Tradesman sends invoice 6 months late – I have no recollection of job?

Tradesman sends invoice 6 months late – I have no recollection of job?

9:32 AM, 14th November 2017, About 6 years ago 12

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I have a few properties in London; I manage the properties myself mostly, and so I often engage the services of various handymen.

As you can imagine, most handymen are most insistent on being paid as soon as the job is completed. Naturally, I pay handymen immediately (or the next day at most), and since I use bank payments, I have a perfect audit trail as to whom I have paid, how much and when.

So, you can imagine my surprise when I got an email from one handyman I had used in the past, saying that his accountant had informed him that he did not bill me for a previous work – carried out six months ago!

He has now sent me an invoice for that date and a work schedule; I have no recollection (or indeed proof – other than his invoice) of this.

What (if any) are existing laws that cover contesting/refuting this bill?

Many thanks


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Neil Patterson

9:33 AM, 14th November 2017, About 6 years ago

Hi Oliver,

I would start by asking for a break down and itemised bill.

Robert Dean

10:17 AM, 14th November 2017, About 6 years ago

Do you trust the guy? If so, just pay the bill, its not his fault you can't remember. If you don't then ask for the fully itemised account, so you can check his work.

Dylan Morris

10:24 AM, 14th November 2017, About 6 years ago

If you still have the same tenant ask them if they remember the work being carried out.


10:25 AM, 14th November 2017, About 6 years ago

Apart from the good advice above: in future, document your property repairs on a simple spreadsheet, it may seem like an unwanted extra burden but it will only take minutes to update. It is also a quick reference if you need to check back - maybe in the case of recurring problems.

Ian Cognito

10:35 AM, 14th November 2017, About 6 years ago

Whether or not you trust him, invoice should still be itemised. This might jog your memory.

If not: Is there any evidence of work having been done? Who would have instructed him? Would it have been by phone, text or email? How would he have gained access?

Are we talking £100 or £1,000?

Paul Kaye

10:36 AM, 14th November 2017, About 6 years ago

keep a diary on each job for each property.
I always email jobs through,If you call them confirm by email.
As to your question,I would be wondering why you had not had reminders about the overdue account? perhaps the tradesman is confused ?it may not be your job?
However,once you have all the info about the job,date and breakdown,I am sure you will remember? as I say it may not be your job!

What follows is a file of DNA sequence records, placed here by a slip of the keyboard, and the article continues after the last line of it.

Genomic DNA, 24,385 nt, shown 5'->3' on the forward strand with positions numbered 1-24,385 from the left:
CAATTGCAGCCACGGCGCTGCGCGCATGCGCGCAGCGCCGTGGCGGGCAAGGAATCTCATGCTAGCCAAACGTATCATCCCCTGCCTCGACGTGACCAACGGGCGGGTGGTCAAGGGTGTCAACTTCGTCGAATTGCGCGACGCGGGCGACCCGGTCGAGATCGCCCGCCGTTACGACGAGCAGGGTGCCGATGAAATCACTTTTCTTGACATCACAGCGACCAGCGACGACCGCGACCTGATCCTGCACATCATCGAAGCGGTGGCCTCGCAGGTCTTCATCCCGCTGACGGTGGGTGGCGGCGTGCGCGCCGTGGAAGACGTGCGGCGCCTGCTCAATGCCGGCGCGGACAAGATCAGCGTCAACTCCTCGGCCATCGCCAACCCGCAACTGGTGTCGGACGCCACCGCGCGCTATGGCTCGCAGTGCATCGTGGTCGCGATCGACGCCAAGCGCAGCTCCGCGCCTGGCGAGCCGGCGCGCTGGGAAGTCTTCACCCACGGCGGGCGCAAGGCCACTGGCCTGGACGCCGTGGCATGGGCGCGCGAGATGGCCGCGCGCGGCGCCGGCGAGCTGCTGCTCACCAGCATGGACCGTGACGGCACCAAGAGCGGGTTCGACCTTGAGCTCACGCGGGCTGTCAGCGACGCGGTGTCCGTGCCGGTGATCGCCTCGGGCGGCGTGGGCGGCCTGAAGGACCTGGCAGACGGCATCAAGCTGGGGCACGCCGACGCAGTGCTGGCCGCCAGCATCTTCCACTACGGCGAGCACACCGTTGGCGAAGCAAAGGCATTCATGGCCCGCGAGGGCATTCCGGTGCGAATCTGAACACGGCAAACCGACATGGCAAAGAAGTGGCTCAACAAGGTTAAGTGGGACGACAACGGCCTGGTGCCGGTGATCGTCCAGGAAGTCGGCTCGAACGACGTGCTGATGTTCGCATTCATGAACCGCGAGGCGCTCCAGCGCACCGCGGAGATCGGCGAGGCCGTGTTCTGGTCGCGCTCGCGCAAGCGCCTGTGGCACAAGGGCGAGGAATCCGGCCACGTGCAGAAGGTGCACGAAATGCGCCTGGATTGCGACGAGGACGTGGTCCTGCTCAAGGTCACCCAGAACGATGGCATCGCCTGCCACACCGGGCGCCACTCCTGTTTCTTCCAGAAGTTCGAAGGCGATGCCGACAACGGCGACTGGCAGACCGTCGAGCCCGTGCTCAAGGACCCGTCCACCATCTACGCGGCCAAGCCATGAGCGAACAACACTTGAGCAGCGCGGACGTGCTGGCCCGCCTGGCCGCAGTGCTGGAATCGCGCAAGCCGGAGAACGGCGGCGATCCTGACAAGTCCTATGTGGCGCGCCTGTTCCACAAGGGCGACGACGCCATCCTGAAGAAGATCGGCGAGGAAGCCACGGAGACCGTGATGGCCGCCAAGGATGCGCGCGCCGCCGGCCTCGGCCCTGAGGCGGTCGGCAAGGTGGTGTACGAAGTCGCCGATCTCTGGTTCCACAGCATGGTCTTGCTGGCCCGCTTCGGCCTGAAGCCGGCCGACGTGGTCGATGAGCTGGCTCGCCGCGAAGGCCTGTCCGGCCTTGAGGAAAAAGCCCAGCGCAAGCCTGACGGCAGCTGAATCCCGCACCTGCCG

I have often had to chase tradesmen for their invoice! as some are very slow,being so busy.
I would never pay for a job unless it was detailed,date,address of job,detailed breakdown,cost of parts and labour.
If you rang through the job,check your phone records as this may well not be your problem. Good luck. Longtime landlord

Rosanne Turvey

13:36 PM, 14th November 2017, About 6 years ago

mmm... I find this rather strange that he says his accountant has picked up that he didn't bill you for work carried out six months ago? Not only am I a landlord but in my family I have a builder, plumber and electrician and I keep all their books for them. Not only would their accountant not know whether somebody had been billed for work carried out, but he would not know what work had been carried out in the year to date either. After all, the only information an accountant is given is costs for the year i.e. materials used. I certainly don't specify which job the materials were used on because you don't have to provide that information. The only way he would know is if he was given a diary of work carried out each day along with a list of materials used for that job. He would then know that you hadn't been billed.

Richard Adams

23:26 PM, 14th November 2017, About 6 years ago

Like Arthur says how could this tradesman's accountant be remotely aware that his client had (a) undertaken a job of work or (b) even if he had that he had failed to invoice for the job? Sounds fishy at worst or at best he is now invoicing you for work performed for someone else maybe. Probably a totally disorganised tradesman.

Ian Cognito

23:40 PM, 14th November 2017, About 6 years ago

It's entirely possible that the accountant found a materials invoice that was associated with the job.


7:46 AM, 18th November 2017, About 6 years ago

Did you not get a quote for the job in question?
If only verbal then it sounds like a small job, as anything sizable would surely have been in writing to protect both parties.

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